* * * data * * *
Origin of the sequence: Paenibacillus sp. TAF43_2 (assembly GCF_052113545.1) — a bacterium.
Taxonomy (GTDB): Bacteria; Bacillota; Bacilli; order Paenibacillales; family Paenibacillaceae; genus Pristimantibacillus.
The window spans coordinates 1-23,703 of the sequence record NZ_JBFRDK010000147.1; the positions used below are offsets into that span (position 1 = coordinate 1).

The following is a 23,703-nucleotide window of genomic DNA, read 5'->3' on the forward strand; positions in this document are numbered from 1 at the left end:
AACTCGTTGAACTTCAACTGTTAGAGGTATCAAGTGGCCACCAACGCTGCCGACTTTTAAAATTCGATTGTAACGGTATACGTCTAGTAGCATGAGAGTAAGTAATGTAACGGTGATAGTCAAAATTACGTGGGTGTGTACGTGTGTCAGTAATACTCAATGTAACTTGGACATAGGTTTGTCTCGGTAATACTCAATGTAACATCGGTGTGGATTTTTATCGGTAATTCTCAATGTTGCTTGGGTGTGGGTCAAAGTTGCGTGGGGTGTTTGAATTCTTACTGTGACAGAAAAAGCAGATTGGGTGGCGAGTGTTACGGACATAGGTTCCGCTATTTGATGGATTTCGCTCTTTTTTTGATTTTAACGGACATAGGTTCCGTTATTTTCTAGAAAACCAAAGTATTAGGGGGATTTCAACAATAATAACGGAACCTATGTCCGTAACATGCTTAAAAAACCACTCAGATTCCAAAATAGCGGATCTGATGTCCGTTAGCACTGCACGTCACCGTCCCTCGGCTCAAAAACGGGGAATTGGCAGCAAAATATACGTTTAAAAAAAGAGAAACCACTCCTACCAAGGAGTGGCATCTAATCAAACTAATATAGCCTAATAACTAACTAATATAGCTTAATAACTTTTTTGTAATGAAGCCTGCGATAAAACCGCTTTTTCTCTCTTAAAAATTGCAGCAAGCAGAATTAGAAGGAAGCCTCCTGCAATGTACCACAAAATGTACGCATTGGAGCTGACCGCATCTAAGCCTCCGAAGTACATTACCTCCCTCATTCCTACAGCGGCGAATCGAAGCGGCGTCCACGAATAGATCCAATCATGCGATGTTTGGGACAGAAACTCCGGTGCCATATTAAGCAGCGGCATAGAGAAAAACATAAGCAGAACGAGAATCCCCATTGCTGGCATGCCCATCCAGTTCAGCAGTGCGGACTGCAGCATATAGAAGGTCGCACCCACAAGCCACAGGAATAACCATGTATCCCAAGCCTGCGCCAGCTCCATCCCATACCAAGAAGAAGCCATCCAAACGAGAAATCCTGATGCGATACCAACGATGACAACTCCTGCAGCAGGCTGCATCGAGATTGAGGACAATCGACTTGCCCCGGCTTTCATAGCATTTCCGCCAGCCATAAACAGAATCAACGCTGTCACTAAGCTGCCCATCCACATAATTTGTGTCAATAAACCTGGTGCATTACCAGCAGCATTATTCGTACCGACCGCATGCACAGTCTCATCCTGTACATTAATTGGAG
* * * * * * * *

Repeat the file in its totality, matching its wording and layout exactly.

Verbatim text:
Origin of the sequence: Paenibacillus sp. TAF43_2 (assembly GCF_052113545.1) — a bacterium.
Taxonomy (GTDB): Bacteria; Bacillota; Bacilli; order Paenibacillales; family Paenibacillaceae; genus Pristimantibacillus.
The window spans coordinates 1-23,703 of the sequence record NZ_JBFRDK010000147.1; the positions used below are offsets into that span (position 1 = coordinate 1).

The following is a 23,703-nucleotide window of genomic DNA, read 5'->3' on the forward strand; positions in this document are numbered from 1 at the left end:
AACTCGTTGAACTTCAACTGTTAGAGGTATCAAGTGGCCACCAACGCTGCCGACTTTTAAAATTCGATTGTAACGGTATACGTCTAGTAGCATGAGAGTAAGTAATGTAACGGTGATAGTCAAAATTACGTGGGTGTGTACGTGTGTCAGTAATACTCAATGTAACTTGGACATAGGTTTGTCTCGGTAATACTCAATGTAACATCGGTGTGGATTTTTATCGGTAATTCTCAATGTTGCTTGGGTGTGGGTCAAAGTTGCGTGGGGTGTTTGAATTCTTACTGTGACAGAAAAAGCAGATTGGGTGGCGAGTGTTACGGACATAGGTTCCGCTATTTGATGGATTTCGCTCTTTTTTTGATTTTAACGGACATAGGTTCCGTTATTTTCTAGAAAACCAAAGTATTAGGGGGATTTCAACAATAATAACGGAACCTATGTCCGTAACATGCTTAAAAAACCACTCAGATTCCAAAATAGCGGATCTGATGTCCGTTAGCACTGCACGTCACCGTCCCTCGGCTCAAAAACGGGGAATTGGCAGCAAAATATACGTTTAAAAAAAGAGAAACCACTCCTACCAAGGAGTGGCATCTAATCAAACTAATATAGCCTAATAACTAACTAATATAGCTTAATAACTTTTTTGTAATGAAGCCTGCGATAAAACCGCTTTTTCTCTCTTAAAAATTGCAGCAAGCAGAATTAGAAGGAAGCCTCCTGCAATGTACCACAAAATGTACGCATTGGAGCTGACCGCATCTAAGCCTCCGAAGTACATTACCTCCCTCATTCCTACAGCGGCGAATCGAAGCGGCGTCCACGAATAGATCCAATCATGCGATGTTTGGGACAGAAACTCCGGTGCCATATTAAGCAGCGGCATAGAGAAAAACATAAGCAGAACGAGAATCCCCATTGCTGGCATGCCCATCCAGTTCAGCAGTGCGGACTGCAGCATATAGAAGGTCGCACCCACAAGCCACAGGAATAACCATGTATCCCAAGCCTGCGCCAGCTCCATCCCATACCAAGAAGAAGCCATCCAAACGAGAAATCCTGATGCGATACCAACGATGACAACTCCTGCAGCAGGCTGCATCGAGATTGAGGACAATCGACTTGCCCCGGCTTTCATAGCATTTCCGCCAGCCATAAACAGAATCAACGCTGTCACTAAGCTGCCCATCCACATAATTTGTGTCAATAAACCTGGTGCATTACCAGCAGCATTATTCGTACCGACCGCATGCACAGTCTCATCCTGTACATTAATTGGAG